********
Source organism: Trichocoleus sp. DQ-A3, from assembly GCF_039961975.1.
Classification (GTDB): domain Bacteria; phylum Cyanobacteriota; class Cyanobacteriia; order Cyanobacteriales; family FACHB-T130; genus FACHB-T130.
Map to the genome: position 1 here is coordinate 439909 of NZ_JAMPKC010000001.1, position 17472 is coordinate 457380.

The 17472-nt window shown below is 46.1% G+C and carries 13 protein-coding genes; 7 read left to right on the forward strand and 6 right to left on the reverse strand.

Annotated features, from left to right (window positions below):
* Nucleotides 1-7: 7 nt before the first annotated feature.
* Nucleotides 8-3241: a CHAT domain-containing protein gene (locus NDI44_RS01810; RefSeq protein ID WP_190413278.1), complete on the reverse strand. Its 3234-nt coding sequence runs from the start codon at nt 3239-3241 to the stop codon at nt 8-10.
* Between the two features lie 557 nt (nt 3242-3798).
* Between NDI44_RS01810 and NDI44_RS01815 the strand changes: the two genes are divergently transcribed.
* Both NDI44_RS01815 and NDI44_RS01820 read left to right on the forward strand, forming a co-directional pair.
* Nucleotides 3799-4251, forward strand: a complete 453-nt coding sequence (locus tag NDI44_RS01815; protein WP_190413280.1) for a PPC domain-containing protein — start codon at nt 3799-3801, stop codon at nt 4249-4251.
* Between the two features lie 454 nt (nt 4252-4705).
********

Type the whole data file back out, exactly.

Source organism: Trichocoleus sp. DQ-A3, from assembly GCF_039961975.1.
Classification (GTDB): domain Bacteria; phylum Cyanobacteriota; class Cyanobacteriia; order Cyanobacteriales; family FACHB-T130; genus FACHB-T130.
Map to the genome: position 1 here is coordinate 439909 of NZ_JAMPKC010000001.1, position 17472 is coordinate 457380.

The 17472-nt window shown below is 46.1% G+C and carries 13 protein-coding genes; 7 read left to right on the forward strand and 6 right to left on the reverse strand.

Annotated features, from left to right (window positions below):
* Nucleotides 1-7: 7 nt before the first annotated feature.
* Nucleotides 8-3241: a CHAT domain-containing protein gene (locus NDI44_RS01810; RefSeq protein ID WP_190413278.1), complete on the reverse strand. Its 3234-nt coding sequence runs from the start codon at nt 3239-3241 to the stop codon at nt 8-10.
* Between the two features lie 557 nt (nt 3242-3798).
* Between NDI44_RS01810 and NDI44_RS01815 the strand changes: the two genes are divergently transcribed.
* Both NDI44_RS01815 and NDI44_RS01820 read left to right on the forward strand, forming a co-directional pair.
* Nucleotides 3799-4251, forward strand: a complete 453-nt coding sequence (locus tag NDI44_RS01815; protein WP_190413280.1) for a PPC domain-containing protein — start codon at nt 3799-3801, stop codon at nt 4249-4251.
* Between the two features lie 454 nt (nt 4252-4705).